National Endowment For The Humanities Awards Winterthur Two Major Grants

Funds To Support Scholars Of American Material Culture And Aid In Understanding Decorative Arts And Objects Made Of Natural Materials

August 9, 2019

Two major grants from the National Endowment for the Humanities (NEH) will enable Winterthur Museum, Garden, and Library to increase scholarship on objects made from organic materials while improving resources about those objects and provide financial support of scholars in its fellowship program. Both grants indicate the significance of the scholarship that occurs at Winterthur and its ongoing influence in the discipline of American material culture.
A $268,172 grant from the NEH will allow Winterthur to identify, catalogue, and photograph 350 to 500 composite objects containing organic and animal materials such as bone, horn, ivory, shell, skin, or quill. Such objects are a significant subset of Winterthur’s collection of early American decorative arts. A $75,000 grant to support fellowship programs at independent research institutions will provide four months of stipend support for one fellow a year over three years.
Both grants were among $28.6 million in awards announced in April for 233 humanities projects across the country. “These new NEH-supported projects will help shore up the nation’s most valuable assets: its history, literature, historic sites, regional traditions, and cultural institutions,” said NEH Chairman Jon Parrish Peede. “NEH is proud to support the advancement of learning and sharing of knowledge nationwide.”
“Shoring up such assets includes Winterthur’s Natural Components in Decorative Arts Project, which will allow curators and scholars to identify decorative arts objects and practical implements fashioned from natural materials. The distinctions between “elk hide” and the more typical term “leather,” for example, or “African elephant tusk ivory” from the common “ivory” will enable the museum to better catalogue and care for objects with these components and to understand their cultural and industrial histories by exploring trade networks and practices engaging with these materials in early America. Such items make up a significant yet understudied portion of the 90,000 objects in the museum collection. “The curatorial and conservation scholarship has room to grow,” said Ann K. Wagner, curator of decorative arts in the Department of Museum Collections at Winterthur. “I think we can add to it significantly with this grant.”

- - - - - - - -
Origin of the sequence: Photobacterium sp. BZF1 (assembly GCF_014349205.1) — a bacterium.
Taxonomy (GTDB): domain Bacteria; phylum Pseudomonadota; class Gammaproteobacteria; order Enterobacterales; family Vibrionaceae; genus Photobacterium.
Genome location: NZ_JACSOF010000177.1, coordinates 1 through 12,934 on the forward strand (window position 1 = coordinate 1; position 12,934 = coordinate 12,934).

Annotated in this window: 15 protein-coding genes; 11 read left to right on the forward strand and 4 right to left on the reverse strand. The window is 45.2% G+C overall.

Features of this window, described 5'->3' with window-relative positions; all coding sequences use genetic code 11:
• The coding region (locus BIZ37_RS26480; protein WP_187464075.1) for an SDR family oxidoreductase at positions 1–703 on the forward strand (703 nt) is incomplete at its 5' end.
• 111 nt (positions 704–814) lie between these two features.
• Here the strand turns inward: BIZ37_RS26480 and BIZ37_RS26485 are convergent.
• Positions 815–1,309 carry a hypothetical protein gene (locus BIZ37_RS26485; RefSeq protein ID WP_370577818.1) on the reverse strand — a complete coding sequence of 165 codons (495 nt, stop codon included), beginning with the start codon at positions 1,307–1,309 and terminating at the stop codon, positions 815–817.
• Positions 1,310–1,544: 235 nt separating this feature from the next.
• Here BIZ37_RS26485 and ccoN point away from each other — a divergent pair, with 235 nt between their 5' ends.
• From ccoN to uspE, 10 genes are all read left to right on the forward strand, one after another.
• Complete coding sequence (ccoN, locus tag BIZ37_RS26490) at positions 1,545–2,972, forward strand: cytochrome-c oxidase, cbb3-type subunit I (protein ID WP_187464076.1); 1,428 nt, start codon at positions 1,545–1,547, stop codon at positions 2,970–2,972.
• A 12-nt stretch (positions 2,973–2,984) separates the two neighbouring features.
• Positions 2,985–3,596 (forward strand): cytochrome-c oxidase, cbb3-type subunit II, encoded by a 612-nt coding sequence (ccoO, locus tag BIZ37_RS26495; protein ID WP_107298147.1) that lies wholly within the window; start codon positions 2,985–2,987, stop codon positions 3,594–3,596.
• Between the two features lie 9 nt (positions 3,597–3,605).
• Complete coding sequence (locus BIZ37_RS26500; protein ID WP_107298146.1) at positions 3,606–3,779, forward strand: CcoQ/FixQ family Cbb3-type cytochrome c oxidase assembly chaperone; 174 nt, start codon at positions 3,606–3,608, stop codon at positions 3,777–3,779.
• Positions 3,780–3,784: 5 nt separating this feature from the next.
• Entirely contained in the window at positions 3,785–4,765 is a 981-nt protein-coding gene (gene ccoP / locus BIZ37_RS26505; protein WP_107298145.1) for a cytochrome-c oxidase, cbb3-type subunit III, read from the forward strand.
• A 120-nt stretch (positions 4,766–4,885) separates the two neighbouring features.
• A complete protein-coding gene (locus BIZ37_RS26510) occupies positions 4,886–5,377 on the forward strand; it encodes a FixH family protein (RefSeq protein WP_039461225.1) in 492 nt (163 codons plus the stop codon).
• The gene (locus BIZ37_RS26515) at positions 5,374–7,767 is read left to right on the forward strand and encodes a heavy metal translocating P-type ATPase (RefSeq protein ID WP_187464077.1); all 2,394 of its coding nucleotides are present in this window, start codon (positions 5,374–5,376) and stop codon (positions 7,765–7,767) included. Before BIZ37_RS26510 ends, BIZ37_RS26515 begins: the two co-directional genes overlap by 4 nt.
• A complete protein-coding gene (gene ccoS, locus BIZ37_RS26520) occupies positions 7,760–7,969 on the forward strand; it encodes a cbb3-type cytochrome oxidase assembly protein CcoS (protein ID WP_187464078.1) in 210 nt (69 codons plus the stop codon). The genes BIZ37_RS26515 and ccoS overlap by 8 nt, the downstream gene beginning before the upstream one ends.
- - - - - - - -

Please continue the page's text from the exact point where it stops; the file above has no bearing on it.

Winterthur is uniquely positioned to conduct such study. The museum houses a state-of-the-art Scientific Research and Analysis Laboratory, and a partnership with the University of Delaware through the Winterthur Program in American Material Culture provides access to more analytical technology and knowledge in the field of organic materials. The project will continue through June 30, 2021. The funds also allow Winterthur to hire a new curatorial staff member and to host a special seminar to share identification techniques and findings with other professionals.
The grant for Long-Term Research Fellowships at Winterthur also allows the institution to share its knowledge and expertise by supporting the work of post-doctorate fellows, and it demonstrates Winterthur’s commitment to inter-disciplinary scholarship. Such fellows innovatively use Winterthur’s collection to make significant contributions in fields from anthropology and literature to history and art history.
“Our NEH fellows have been leading scholars in the humanities over the years,” said Catharine Dann Roeber, the Brock W. Jobe Associate Professor of Decorative Arts and Material Culture at Winterthur. “We are proud to continue that in an expanded way.”
Applications for the 2020–2021 research fellowships are due Jan. 15, 2020. To learn more, visit www.winterthur.org/fellowship.

 

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